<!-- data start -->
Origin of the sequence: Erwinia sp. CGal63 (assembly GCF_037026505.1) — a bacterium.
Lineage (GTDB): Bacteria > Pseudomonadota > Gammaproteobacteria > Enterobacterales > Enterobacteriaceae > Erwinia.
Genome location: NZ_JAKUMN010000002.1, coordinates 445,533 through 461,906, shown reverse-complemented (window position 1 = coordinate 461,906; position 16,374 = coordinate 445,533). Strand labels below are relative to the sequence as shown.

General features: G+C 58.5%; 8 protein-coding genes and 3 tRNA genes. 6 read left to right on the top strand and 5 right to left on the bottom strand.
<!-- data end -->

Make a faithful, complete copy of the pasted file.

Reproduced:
Origin of the sequence: Erwinia sp. CGal63 (assembly GCF_037026505.1) — a bacterium.
Lineage (GTDB): Bacteria > Pseudomonadota > Gammaproteobacteria > Enterobacterales > Enterobacteriaceae > Erwinia.
Genome location: NZ_JAKUMN010000002.1, coordinates 445,533 through 461,906, shown reverse-complemented (window position 1 = coordinate 461,906; position 16,374 = coordinate 445,533). Strand labels below are relative to the sequence as shown.

General features: G+C 58.5%; 8 protein-coding genes and 3 tRNA genes. 6 read left to right on the top strand and 5 right to left on the bottom strand.